This is the first of two lessons that develop the idea of equivalent ratios through physical experiences. A key understanding is that if we scale a recipe up (or down) to make multiple batches (or a fraction of a batch), the result will still be “the same” in some meaningful way. Students see this idea in two contexts, taste and color:
- In this lesson, a mixture containing two batches of a recipe tastes the same as a mixture containing one batch. For example, 2 cups of water mixed thoroughly with 8 teaspoons of powdered drink mix tastes the same as 1 cup of water mixed with 4 teaspoons of powdered drink mix.
- In the next lesson, a mixture containing two batches of a recipe for colored water will produce the same shade of the color as a mixture containing one batch. For example, 10 ml of blue mixed with 30 ml of yellow produces the same shade of green as 5 ml of blue mixed with 15 ml of yellow.
The fact that two equivalent ratios yield the same taste or produce the same color is a physical manifestation of the equivalence of the ratios.
Students see that scaling a recipe up (or down) requires multiplying the amount of each ingredient by the same factor, e.g., doubling a recipe means doubling the amount of each ingredient (MP7). They also gain more experience using a discrete diagram as a tool to represent a situation.
- Draw and label a discrete diagram with circled groups to represent multiple batches of a recipe.
- Explain equivalent ratios (orally and in writing) in terms of different sized batches of the same recipe having the same taste.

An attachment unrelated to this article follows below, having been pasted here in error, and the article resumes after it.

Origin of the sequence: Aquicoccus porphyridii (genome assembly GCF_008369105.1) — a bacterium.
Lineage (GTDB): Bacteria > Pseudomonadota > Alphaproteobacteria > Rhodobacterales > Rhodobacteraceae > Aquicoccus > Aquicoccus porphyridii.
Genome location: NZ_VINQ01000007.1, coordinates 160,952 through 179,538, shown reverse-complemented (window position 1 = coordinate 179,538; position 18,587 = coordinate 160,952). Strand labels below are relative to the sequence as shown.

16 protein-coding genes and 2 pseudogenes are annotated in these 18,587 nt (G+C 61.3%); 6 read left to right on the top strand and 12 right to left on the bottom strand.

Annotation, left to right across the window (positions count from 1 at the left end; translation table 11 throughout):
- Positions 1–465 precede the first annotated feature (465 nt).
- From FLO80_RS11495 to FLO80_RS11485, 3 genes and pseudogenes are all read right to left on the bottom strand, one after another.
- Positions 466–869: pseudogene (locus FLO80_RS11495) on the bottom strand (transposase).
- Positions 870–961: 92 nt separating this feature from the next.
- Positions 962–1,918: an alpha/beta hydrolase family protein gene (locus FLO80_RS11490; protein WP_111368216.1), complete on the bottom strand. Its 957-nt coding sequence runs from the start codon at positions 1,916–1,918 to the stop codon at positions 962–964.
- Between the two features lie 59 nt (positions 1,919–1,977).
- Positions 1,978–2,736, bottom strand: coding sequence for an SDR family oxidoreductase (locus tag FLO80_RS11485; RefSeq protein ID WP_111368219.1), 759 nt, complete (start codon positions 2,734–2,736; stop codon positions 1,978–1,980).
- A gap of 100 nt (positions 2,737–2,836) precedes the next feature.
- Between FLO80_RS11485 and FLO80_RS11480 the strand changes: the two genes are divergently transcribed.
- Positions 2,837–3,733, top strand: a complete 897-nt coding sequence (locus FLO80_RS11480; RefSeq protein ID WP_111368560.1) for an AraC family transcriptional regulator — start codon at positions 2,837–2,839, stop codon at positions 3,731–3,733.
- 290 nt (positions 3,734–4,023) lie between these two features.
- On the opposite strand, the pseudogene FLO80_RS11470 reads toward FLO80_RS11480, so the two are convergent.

- Understand that doubling or tripling a recipe involves multiplying the amount of each ingredient by the same number, yielding something that tastes the same.
Let’s explore how ratios affect the way a recipe tastes.
Create two separate drink mixtures. Container A has one cup of water and one teaspoon of powdered drink mix. Container B has one cup of water and four teaspoons of powdered drink mix. You might have to stir the mixtures vigorously for a minute or more to ensure all the powder dissolves.
Get 6 small paper cups. Do not mark the cups. Put a small amount of mixture A in three of the cups and a small amount of mixture B in the other three cups. (Keep track of which is which, as you will give each of three volunteers one of each cup.) Discard the rest of the mixtures for now. (You will do a dramatic performance creating each mixture during class.)
During class, you will need three empty mixing containers with at least a 2-cup capacity each. One marked A, one marked B, and one marked C. You will also need a supply of water, a supply of drink mix, a measuring cup, and a teaspoon.
- I can explain the meaning of equivalent ratios using a recipe as an example.
- I can use a diagram to represent a recipe, a double batch, and a triple batch of a recipe.
- I know what it means to double or triple a recipe.